Over at Telic Thoughts, Bilbo continues to insist that ID is science by stressing “the fact that in the not so very distant past, ID was considered science in the field of biology.”
There are three prisms by which we might perceive science – philosophy, history, and sociology. From the philosophical prism, people try to come up with some ideal and abstract definition of science, but this effort has failed, as no one has generated a definition that has become universally embraced. As such, there are lots of personal definitions of science and I see them all the time all over the place. I myself stand in the tradition of Jacques Monod, who wrote:
Hence it is through reference to our own activity, conscious and projective, intentional and purposive-it is as makers of artifacts-that we judge of a given object’s “naturalness” or “artificialness.”
It is my view that, in the final analysis, all design inferences must appeal to this intuition and that an ultimate reliance on a subjective judgment call is not science. Since we have been conditioned by a culture of scientism, many people find this to be a very bitter pill to swallow (What? Science is not the road to Truth?!). Me? I simply recognize this as another limitation of science – if life was designed, the design would exist within the blind spot of science.
As for the historical prism, I just don’t see how this angle can be used to determine whether or not an inquiry is science today. It’s a simple fact that throughout history, things change. For example, I would not argue that I should be considered a citizen of England because I would have been considered a citizen of England had I lived where I live 250 years ago. Or consider the simple fact that today you cannot be a doctor or even a hairdresser without the appropriate licensure. In other words, doctors and hairdressers from 200 years ago would not be considered doctors and hairdressers today. Things change.
So look at it this way. The philosophy prism gives us abstract notions of what science ought to be, the historical perspective tells us what science used to be, but it is the sociological perspective that describes what science is in the present. As such, science is a human expression – it is something a group of people do. To do science, you don’t tell the group what is and is not science. If it is science, the group with embrace and incorporate it. To do science, you don’t tell the group what their ancestors did. If it is science, they will see you doing what they do.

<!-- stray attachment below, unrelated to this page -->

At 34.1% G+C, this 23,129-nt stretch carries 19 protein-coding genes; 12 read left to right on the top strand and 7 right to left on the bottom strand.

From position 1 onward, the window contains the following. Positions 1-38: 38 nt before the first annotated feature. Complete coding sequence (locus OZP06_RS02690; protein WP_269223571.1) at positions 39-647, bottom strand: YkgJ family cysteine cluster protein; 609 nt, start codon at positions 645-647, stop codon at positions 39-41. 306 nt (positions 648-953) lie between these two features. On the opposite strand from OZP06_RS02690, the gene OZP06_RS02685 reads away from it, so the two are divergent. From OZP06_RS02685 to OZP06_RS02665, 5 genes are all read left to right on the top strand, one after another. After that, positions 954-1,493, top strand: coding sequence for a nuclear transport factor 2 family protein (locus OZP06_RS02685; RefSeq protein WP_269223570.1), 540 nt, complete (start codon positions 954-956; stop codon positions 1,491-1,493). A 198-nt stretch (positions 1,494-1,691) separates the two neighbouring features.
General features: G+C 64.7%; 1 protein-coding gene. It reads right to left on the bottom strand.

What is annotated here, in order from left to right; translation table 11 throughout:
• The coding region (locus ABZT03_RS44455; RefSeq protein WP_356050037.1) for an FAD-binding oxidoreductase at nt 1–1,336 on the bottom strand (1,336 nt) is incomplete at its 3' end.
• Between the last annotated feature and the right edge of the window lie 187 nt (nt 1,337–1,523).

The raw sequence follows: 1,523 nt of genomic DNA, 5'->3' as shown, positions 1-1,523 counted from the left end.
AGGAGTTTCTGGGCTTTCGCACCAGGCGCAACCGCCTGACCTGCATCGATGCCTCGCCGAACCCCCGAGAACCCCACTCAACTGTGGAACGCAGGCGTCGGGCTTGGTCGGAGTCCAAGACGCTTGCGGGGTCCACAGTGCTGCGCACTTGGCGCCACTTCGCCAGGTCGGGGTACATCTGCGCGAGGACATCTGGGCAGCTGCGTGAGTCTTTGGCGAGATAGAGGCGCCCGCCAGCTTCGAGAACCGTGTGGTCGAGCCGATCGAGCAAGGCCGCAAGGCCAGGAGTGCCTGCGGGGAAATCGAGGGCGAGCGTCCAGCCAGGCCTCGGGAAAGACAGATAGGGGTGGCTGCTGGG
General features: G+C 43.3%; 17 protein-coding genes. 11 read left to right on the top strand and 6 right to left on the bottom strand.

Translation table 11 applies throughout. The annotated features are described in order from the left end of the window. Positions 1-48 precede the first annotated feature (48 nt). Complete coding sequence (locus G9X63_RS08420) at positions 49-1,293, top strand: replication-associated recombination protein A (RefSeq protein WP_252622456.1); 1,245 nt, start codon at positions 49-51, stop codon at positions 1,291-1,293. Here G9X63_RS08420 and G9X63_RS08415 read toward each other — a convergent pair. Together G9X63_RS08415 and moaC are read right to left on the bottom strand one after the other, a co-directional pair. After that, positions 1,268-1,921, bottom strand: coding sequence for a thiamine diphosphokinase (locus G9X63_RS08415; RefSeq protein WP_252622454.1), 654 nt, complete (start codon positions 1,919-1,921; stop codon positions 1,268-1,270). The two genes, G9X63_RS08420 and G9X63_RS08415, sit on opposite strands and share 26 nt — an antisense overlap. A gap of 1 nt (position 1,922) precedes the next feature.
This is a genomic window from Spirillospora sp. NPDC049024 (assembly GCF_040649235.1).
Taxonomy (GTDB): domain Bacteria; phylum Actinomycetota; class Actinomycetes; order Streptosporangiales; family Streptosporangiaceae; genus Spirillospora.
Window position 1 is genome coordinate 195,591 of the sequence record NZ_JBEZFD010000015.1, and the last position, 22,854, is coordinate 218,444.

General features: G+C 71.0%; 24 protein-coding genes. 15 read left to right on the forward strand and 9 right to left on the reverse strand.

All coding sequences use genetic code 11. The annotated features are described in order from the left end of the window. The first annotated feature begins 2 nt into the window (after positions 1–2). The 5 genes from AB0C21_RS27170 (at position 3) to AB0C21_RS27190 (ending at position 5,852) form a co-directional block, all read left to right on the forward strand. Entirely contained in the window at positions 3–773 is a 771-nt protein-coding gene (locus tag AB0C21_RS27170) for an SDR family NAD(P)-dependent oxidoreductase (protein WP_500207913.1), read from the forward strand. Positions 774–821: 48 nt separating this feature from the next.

In other words, if you think you are doing science, it is not for you to say. The group that practices the craft called science gets to say. So when I point out that ID is not science, it’s not that much different from pointing out an election result. Maybe it’s not fair, maybe it’s not right, but that’s the way it is.
If you want to change the situation, it will not help to come up with arguments about science. It will not help to complain or get mad. It will not help to come up with a political solution. It will not help to naysay and nitpick the positions of the scientific community.
There is only one way to change things – you must make the scientific community jealous of what you have. Bilbo was probably right when he argued that the scientific community would embrace SETI if they discovered ETI. The scientific community would want to share in that discovery and take part in further analysis, to receive even more of a share in the discovery. If the ID community was making discoveries that made the rest of the scientific community jealous, things would change. But coming up with a dozen different ways to tell the scientific community that their approach is a failure and that they need to start acknowledging there are certain phenomenon that can never be explained by natural processes will never make the scientific community jealous.
It just annoys them.